To What Extent Has E-Substitution Impacted the Demand for Letters and Which Factors Are Constraining Its Advance

  • Catherine Cazals
  • Thierry Magnac
  • Frank Rodriguez
  • Soterios SoteriEmail author
Part of the Topics in Regulatory Economics and Policy book series (TREP)


The demand for letters is in decline because of electronic (e)-substitution. However, there is limited published information on the detail and extent to which the cumulative impact of e-substitution has reduced letter volumes. This chapter provides estimates of the degree to which e-substitution has reduced the demand for B2C business letters in the UK overall and by content type, sender group and age group of recipients. Volumes for such traffic in 2016 are estimated to have been about 40% of the level they would have reached if there had been no e-substitution and the extent to which it has taken place has been highly uneven across different segments of business mail. ANOVA estimates suggest that of the factors examined to account for differences in e-substitution the age of recipients was by far the most important and in a distant second place was the interaction of content-sender factors.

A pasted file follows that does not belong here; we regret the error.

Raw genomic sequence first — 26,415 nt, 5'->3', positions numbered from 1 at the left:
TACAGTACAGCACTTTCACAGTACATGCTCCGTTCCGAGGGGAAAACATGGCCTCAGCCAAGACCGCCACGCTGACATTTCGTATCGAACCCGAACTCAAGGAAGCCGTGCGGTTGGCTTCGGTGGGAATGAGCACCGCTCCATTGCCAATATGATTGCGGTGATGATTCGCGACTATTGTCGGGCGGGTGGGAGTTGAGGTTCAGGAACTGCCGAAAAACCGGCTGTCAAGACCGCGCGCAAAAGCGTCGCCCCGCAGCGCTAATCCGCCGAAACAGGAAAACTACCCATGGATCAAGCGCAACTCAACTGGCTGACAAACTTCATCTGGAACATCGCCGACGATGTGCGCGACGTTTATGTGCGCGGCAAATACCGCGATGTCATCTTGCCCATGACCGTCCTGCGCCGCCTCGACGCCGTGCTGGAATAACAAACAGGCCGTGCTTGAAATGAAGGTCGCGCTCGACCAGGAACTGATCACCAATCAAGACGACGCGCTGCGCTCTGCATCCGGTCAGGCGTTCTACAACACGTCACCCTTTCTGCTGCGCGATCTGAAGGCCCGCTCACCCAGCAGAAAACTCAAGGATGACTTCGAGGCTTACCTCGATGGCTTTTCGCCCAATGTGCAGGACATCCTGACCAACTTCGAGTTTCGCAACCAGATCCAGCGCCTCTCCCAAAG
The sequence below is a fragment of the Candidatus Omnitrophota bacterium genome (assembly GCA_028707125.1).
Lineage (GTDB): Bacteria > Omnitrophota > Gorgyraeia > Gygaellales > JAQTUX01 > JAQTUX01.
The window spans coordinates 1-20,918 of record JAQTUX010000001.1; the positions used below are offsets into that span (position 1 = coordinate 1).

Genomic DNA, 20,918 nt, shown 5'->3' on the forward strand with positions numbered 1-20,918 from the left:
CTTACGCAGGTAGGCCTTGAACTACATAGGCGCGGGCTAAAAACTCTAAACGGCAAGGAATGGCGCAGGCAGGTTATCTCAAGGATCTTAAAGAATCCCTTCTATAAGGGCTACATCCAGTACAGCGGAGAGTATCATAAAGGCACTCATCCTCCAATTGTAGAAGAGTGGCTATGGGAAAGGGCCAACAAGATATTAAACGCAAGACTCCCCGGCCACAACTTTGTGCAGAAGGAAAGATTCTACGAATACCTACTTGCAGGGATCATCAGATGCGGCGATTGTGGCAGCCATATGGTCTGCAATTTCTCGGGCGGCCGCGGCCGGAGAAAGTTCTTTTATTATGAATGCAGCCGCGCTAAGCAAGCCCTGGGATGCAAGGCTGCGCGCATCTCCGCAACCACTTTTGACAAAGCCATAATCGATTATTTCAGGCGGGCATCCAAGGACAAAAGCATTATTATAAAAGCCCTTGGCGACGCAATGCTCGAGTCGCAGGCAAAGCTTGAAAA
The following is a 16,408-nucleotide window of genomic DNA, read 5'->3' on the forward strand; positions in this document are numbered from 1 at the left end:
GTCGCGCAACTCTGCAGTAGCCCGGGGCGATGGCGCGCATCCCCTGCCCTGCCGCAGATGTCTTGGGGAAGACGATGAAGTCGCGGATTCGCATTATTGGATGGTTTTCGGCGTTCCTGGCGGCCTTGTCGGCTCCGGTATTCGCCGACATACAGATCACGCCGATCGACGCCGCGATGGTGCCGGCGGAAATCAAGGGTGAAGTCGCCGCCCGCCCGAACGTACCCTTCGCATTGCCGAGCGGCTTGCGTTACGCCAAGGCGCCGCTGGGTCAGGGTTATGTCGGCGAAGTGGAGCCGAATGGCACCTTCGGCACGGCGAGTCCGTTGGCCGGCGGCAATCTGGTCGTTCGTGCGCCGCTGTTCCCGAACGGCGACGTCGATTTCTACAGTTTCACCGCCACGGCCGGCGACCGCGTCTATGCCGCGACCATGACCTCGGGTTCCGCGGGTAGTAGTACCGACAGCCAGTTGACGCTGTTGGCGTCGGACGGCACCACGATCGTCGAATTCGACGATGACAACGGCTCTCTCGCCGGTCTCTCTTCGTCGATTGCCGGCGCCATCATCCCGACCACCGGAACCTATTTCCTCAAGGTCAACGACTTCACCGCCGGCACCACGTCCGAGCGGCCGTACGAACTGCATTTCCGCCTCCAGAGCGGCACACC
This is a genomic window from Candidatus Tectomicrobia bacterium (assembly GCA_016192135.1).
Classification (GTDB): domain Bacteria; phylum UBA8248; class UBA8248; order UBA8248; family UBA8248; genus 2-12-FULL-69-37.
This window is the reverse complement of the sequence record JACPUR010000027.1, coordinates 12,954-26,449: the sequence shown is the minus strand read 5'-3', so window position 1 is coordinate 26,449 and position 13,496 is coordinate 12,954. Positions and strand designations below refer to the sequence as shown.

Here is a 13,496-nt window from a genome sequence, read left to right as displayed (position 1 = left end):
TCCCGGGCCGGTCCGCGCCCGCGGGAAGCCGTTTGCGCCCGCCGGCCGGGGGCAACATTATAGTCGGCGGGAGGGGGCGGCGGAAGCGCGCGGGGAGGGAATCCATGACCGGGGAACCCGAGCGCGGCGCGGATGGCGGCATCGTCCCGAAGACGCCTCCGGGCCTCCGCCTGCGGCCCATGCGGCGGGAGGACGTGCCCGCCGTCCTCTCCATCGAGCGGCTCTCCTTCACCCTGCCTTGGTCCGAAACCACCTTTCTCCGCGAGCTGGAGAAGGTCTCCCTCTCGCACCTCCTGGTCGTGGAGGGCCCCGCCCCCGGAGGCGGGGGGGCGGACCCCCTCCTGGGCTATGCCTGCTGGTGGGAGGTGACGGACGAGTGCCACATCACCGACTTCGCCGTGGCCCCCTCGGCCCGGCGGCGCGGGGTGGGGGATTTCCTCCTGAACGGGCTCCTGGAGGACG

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Copyright information

© Springer Nature Switzerland AG 2018

Authors and Affiliations

  • Catherine Cazals
    • 1
  • Thierry Magnac
    • 1
  • Frank Rodriguez
    • 2
  • Soterios Soteri
    • 3
    Email author
  1. 1.Toulouse School of Economics, University of ToulouseToulouseFrance
  2. 2.Oxera Consulting LLPOxfordUK
  3. 3.Royal Mail GroupLondonUK

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